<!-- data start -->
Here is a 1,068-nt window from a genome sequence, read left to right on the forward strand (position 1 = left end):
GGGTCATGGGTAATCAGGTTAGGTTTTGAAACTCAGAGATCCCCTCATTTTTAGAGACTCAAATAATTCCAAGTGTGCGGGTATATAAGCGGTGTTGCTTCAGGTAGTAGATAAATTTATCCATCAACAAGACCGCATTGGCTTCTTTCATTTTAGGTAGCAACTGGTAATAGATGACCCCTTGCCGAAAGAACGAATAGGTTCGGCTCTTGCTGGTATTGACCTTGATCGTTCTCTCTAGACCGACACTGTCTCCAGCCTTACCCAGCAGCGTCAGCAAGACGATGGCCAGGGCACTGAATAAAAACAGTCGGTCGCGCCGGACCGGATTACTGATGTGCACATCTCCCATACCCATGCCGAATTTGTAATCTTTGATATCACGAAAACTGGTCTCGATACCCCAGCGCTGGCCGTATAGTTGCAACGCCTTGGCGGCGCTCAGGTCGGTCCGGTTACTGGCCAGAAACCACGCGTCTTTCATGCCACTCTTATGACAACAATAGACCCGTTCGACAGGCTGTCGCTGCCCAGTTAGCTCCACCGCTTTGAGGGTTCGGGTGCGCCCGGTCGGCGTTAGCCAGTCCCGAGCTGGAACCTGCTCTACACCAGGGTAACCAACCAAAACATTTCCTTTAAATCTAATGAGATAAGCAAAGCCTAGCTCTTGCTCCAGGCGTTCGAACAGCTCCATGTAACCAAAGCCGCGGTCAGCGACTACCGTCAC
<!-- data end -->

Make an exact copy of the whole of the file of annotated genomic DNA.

Here is a 1,068-nt window from a genome sequence, read left to right on the forward strand (position 1 = left end):
GGGTCATGGGTAATCAGGTTAGGTTTTGAAACTCAGAGATCCCCTCATTTTTAGAGACTCAAATAATTCCAAGTGTGCGGGTATATAAGCGGTGTTGCTTCAGGTAGTAGATAAATTTATCCATCAACAAGACCGCATTGGCTTCTTTCATTTTAGGTAGCAACTGGTAATAGATGACCCCTTGCCGAAAGAACGAATAGGTTCGGCTCTTGCTGGTATTGACCTTGATCGTTCTCTCTAGACCGACACTGTCTCCAGCCTTACCCAGCAGCGTCAGCAAGACGATGGCCAGGGCACTGAATAAAAACAGTCGGTCGCGCCGGACCGGATTACTGATGTGCACATCTCCCATACCCATGCCGAATTTGTAATCTTTGATATCACGAAAACTGGTCTCGATACCCCAGCGCTGGCCGTATAGTTGCAACGCCTTGGCGGCGCTCAGGTCGGTCCGGTTACTGGCCAGAAACCACGCGTCTTTCATGCCACTCTTATGACAACAATAGACCCGTTCGACAGGCTGTCGCTGCCCAGTTAGCTCCACCGCTTTGAGGGTTCGGGTGCGCCCGGTCGGCGTTAGCCAGTCCCGAGCTGGAACCTGCTCTACACCAGGGTAACCAACCAAAACATTTCCTTTAAATCTAATGAGATAAGCAAAGCCTAGCTCTTGCTCCAGGCGTTCGAACAGCTCCATGTAACCAAAGCCGCGGTCAGCGACTACCGTCAC